So, you want to be in movies but you don’t know where to start. You also need a job but you don’t have any of those pesky “job skills” employers are looking for. No problem: give background acting a try.
Whether you’re new to the industry or just new to town, getting experience on set while earning slightly above minimum wage can help you make the transition a little easier – and put you within restraining order-distance from the beautiful and famous celebrities.
And please, don’t stare, they’re just trying to do their job.
We Get How Much for This?
There are quite a few good reasons to do background work. The money is decent: Non-union extra work will typically have a flat rate that you’ll agree to ahead of time no matter how many hours they ask you to stand in the desert.
The SAG-AFTRA union gigs will come with an hourly rate that increases by certain percentages during overtime, plus added incentives like “bumps” (or pay increases) for hazards and delays breaking for lunch.
And speaking of lunch, two words that you will learn that basically mean “heaven” – craft services. You’ve never eaten as good in your life as you will while working background on a major motion picture.
Background work on union films and TV shows are also a great way for the non-union actor to get the gold prize: a union waiver. This isn’t the place to get into the finer details, but basically, get three union waivers (a piece of paper that says that you’re working as a union actor) and suddenly you’re eligible to join the same guild that counts such greats as Meryl Streep, Daniel-Day Lewis and Johnny Knoxville as members. Not bad for pretending to be a 1930s speakeasy patron for a week.
There are two kinds of background actors: the worker, and the tourist.
The tourist is just there to be part of the action, to see how movies are made, to have a story to tell their friends or “get discovered” or even just for the craft services (believe me, this can be worth the entire day.)
And when they’re wrapped, they’ll have a lot of new Facebook friends to forget about when they return to the office on Monday.
The other kind is there to build or maintain their careers as performers. They’re not here to gawk, they’re here to work. They don’t get nervous sitting next to Denzel Washington, they “act” like he’s just there because that’s what the script calls for and they have a job to do. They know this isn’t glorious work, but receiving a paycheck while spending 12 hours on set is preferable to spending even half that time serving single-origin coffee to needy hipsters.
They can also make a decent living, because they’re going to get called in over and over again. If you want to make this work, this is the kind of extra you want to be on set.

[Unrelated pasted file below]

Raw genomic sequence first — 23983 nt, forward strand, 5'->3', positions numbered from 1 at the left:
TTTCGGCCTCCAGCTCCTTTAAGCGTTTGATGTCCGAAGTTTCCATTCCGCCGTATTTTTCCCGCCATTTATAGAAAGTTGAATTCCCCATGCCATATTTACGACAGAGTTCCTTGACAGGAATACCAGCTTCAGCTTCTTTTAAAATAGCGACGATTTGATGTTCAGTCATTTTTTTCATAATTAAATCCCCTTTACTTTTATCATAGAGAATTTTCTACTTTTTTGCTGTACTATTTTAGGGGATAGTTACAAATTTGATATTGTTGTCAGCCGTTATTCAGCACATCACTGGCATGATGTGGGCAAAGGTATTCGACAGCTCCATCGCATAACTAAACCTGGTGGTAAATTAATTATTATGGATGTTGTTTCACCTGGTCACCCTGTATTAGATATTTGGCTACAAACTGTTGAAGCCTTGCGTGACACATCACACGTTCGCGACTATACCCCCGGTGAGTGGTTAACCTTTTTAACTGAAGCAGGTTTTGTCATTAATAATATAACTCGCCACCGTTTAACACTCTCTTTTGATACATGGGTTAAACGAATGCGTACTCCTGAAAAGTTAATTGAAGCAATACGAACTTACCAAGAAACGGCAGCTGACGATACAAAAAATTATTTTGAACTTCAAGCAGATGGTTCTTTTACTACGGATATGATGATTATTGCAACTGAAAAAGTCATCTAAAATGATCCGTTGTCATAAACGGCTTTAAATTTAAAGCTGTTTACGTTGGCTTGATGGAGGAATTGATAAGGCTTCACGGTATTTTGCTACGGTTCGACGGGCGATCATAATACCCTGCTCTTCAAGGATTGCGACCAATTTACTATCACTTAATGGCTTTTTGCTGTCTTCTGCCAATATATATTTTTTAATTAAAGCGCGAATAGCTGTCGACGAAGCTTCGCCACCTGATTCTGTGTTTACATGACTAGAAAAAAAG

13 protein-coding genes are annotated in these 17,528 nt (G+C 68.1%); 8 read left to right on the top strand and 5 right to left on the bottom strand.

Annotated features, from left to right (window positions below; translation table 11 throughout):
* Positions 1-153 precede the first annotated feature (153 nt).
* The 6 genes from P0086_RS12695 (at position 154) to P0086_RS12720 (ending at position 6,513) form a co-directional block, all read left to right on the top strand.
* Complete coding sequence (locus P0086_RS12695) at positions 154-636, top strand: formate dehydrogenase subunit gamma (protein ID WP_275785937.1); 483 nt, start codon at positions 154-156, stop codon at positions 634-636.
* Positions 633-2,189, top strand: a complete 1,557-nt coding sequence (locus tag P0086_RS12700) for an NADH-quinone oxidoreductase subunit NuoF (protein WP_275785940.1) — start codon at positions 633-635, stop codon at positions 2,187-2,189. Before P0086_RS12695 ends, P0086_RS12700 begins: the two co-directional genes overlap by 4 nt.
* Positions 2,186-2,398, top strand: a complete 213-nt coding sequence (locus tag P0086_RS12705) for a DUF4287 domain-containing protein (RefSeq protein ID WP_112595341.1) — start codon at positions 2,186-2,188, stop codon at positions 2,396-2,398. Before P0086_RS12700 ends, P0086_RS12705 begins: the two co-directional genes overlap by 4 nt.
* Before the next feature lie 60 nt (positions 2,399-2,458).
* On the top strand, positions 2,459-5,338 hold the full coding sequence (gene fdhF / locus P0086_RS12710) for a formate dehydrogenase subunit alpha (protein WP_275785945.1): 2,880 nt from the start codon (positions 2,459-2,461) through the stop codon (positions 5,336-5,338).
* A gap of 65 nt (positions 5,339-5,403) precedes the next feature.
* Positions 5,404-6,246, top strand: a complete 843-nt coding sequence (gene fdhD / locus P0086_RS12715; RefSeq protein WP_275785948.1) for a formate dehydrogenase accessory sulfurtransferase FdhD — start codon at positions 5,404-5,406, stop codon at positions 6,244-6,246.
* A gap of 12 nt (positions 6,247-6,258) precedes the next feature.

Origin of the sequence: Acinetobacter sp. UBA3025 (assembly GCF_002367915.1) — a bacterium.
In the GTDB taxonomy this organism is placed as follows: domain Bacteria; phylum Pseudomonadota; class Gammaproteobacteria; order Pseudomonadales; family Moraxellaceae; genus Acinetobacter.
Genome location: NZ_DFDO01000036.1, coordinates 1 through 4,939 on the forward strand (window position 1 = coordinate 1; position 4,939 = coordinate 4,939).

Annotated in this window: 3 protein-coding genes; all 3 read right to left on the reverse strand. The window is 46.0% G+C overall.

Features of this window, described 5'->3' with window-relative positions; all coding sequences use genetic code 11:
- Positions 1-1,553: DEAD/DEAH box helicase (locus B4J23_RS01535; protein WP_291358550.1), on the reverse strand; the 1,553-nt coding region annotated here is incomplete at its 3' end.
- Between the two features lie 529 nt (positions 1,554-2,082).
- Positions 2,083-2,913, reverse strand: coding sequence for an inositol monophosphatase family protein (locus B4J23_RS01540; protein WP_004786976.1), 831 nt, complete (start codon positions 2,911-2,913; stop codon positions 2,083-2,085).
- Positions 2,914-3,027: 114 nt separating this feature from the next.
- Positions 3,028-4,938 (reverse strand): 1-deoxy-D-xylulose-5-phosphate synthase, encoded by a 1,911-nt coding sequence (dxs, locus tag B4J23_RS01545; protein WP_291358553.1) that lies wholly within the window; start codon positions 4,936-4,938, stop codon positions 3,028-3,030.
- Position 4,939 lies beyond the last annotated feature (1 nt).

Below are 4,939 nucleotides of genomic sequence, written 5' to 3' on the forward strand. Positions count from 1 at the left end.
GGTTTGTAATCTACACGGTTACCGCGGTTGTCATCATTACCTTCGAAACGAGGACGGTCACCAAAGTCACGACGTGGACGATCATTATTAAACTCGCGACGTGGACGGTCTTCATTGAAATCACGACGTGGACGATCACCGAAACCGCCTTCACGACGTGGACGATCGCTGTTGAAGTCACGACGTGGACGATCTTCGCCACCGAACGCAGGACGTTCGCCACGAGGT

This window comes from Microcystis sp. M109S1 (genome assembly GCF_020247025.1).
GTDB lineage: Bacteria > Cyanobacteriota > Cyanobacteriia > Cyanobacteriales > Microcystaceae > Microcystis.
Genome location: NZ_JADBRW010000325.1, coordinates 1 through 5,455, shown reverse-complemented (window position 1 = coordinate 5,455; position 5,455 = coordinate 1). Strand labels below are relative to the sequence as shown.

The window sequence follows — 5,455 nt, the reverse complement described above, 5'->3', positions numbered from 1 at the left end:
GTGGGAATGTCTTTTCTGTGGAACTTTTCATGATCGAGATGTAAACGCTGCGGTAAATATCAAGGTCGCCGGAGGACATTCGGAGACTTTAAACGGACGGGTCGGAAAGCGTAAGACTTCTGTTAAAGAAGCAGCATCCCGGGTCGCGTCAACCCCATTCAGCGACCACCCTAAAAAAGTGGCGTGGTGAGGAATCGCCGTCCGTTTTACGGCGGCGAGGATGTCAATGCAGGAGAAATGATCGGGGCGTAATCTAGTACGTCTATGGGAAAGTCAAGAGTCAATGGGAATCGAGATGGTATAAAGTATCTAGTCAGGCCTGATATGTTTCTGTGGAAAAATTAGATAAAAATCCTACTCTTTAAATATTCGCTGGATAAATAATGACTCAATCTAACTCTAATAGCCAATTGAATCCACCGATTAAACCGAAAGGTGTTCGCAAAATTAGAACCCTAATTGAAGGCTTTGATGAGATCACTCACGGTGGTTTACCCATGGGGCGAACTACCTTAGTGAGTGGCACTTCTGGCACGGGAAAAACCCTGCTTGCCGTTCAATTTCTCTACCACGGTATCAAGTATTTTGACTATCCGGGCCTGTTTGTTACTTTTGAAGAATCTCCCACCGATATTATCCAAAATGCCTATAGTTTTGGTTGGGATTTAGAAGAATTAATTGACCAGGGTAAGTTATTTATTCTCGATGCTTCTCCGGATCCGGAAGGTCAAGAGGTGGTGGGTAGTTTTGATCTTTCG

Here are some of the Extra companies and services that you should know:
- Central Casting: This is the Wal-Mart/Microsoft/Kleenex of the background casting world. If a film requires 300 rowdy crowdspeople, chances are they’re all being hired through Central Casting. You’ll work quite a bit – even if people more often refer to you by your PIN instead of your name.
- Calling Services: For the more discerning back-tor (not a word), you may want a service tailored directly to you. Calling services like Cut Above Casting and Uncut Casting maintain a much smaller roster of specifically-chosen performers who they will then call when jobs come available.
- Casting Breakdowns: If you want to take the hands-on approach, a digital breakdown service like Backstage, LA Casting or the appropriately-named Breakdown Services will put the open casting calls directly in front of you so you can make those submission choices yourself.
Finally, I would be remiss to mention all the “Do’s” for background without mentioning any of the “Do Nots”.
Do not expect to be discovered on set. Even those who get bumped up to Featured Extra or even Stand-In must realize that the anecdotal “Hey, that woman in the background there – I need her for my next picture!” is something that only happens in the movies. People who show up to get noticed do get noticed, and then they get asked to leave.
Do not confuse background work for real acting. No matter how often casting brings you back, you’re still just atmosphere for the people hired to be front-and-center on camera. This is just a paycheck, some food, and possibly a Union waiver.
Finally, and I cannot stress this enough: If you want to be taken seriously as an actor, DO NOT PUT BACKGROUND WORK ON YOUR ACTING RESUME. This is not an internship, and the only work experience here is learning how to wait in costume for hours on end. Nobody – besides maybe your family and circle of close friends – cares that you can be seen for .75 seconds in seventeen different films.
Background work is just one of many ways that the low-totem actor can get on set, and while a few weeks or a month spent going to set every day can help motivate and inspire, remember that you’re still working on someone else’s project.
If you want to make it in this town, put those hours into your own creation. Then you can hire all the extras you want, and we’ll thank you for the job – provided the food is good. Don’t skimp on craft services, people.